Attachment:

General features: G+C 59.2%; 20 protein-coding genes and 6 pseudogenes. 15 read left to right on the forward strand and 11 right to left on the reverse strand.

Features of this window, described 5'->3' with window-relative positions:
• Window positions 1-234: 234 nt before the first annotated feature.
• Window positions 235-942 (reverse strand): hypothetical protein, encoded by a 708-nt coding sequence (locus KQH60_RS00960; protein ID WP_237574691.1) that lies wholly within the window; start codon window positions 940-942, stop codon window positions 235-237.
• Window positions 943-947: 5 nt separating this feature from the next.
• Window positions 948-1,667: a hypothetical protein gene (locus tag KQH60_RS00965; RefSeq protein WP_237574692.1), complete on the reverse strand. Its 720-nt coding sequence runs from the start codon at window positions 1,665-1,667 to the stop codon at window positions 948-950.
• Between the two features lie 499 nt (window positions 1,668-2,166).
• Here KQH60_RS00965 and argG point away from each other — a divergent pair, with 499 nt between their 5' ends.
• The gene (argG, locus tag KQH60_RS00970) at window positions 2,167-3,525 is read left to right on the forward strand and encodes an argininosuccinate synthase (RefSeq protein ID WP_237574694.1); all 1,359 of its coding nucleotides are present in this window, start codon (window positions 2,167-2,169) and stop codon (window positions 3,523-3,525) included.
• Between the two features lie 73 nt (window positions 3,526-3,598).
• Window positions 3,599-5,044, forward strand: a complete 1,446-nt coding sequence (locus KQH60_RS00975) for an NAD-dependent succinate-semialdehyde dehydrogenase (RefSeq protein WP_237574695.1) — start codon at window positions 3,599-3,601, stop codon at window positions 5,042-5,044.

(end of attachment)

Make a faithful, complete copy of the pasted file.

General features: G+C 59.2%; 20 protein-coding genes and 6 pseudogenes. 15 read left to right on the forward strand and 11 right to left on the reverse strand.

Features of this window, described 5'->3' with window-relative positions:
• Window positions 1-234: 234 nt before the first annotated feature.
• Window positions 235-942 (reverse strand): hypothetical protein, encoded by a 708-nt coding sequence (locus KQH60_RS00960; protein ID WP_237574691.1) that lies wholly within the window; start codon window positions 940-942, stop codon window positions 235-237.
• Window positions 943-947: 5 nt separating this feature from the next.
• Window positions 948-1,667: a hypothetical protein gene (locus tag KQH60_RS00965; RefSeq protein WP_237574692.1), complete on the reverse strand. Its 720-nt coding sequence runs from the start codon at window positions 1,665-1,667 to the stop codon at window positions 948-950.
• Between the two features lie 499 nt (window positions 1,668-2,166).
• Here KQH60_RS00965 and argG point away from each other — a divergent pair, with 499 nt between their 5' ends.
• The gene (argG, locus tag KQH60_RS00970) at window positions 2,167-3,525 is read left to right on the forward strand and encodes an argininosuccinate synthase (RefSeq protein ID WP_237574694.1); all 1,359 of its coding nucleotides are present in this window, start codon (window positions 2,167-2,169) and stop codon (window positions 3,523-3,525) included.
• Between the two features lie 73 nt (window positions 3,526-3,598).
• Window positions 3,599-5,044, forward strand: a complete 1,446-nt coding sequence (locus KQH60_RS00975) for an NAD-dependent succinate-semialdehyde dehydrogenase (RefSeq protein WP_237574695.1) — start codon at window positions 3,599-3,601, stop codon at window positions 5,042-5,044.